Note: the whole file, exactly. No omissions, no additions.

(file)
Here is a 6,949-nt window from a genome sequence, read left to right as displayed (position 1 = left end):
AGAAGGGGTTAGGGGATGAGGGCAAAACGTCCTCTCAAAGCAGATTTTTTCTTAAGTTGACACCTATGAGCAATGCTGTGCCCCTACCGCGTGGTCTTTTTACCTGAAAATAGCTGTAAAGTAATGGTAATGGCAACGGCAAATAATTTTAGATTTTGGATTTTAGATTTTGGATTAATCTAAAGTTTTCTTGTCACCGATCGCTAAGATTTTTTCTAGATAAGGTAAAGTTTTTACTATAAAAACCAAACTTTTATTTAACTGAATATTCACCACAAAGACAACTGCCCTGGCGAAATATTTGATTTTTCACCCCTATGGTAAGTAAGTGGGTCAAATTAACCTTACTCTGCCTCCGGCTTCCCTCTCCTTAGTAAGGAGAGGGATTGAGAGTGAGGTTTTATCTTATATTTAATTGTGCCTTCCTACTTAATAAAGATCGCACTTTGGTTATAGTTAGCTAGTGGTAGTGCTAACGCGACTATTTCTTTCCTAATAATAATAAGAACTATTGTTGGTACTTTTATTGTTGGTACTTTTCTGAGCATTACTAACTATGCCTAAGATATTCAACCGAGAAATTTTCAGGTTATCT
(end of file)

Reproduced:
Here is a 6,949-nt window from a genome sequence, read left to right as displayed (position 1 = left end):
AGAAGGGGTTAGGGGATGAGGGCAAAACGTCCTCTCAAAGCAGATTTTTTCTTAAGTTGACACCTATGAGCAATGCTGTGCCCCTACCGCGTGGTCTTTTTACCTGAAAATAGCTGTAAAGTAATGGTAATGGCAACGGCAAATAATTTTAGATTTTGGATTTTAGATTTTGGATTAATCTAAAGTTTTCTTGTCACCGATCGCTAAGATTTTTTCTAGATAAGGTAAAGTTTTTACTATAAAAACCAAACTTTTATTTAACTGAATATTCACCACAAAGACAACTGCCCTGGCGAAATATTTGATTTTTCACCCCTATGGTAAGTAAGTGGGTCAAATTAACCTTACTCTGCCTCCGGCTTCCCTCTCCTTAGTAAGGAGAGGGATTGAGAGTGAGGTTTTATCTTATATTTAATTGTGCCTTCCTACTTAATAAAGATCGCACTTTGGTTATAGTTAGCTAGTGGTAGTGCTAACGCGACTATTTCTTTCCTAATAATAATAAGAACTATTGTTGGTACTTTTATTGTTGGTACTTTTCTGAGCATTACTAACTATGCCTAAGATATTCAACCGAGAAATTTTCAGGTTATCT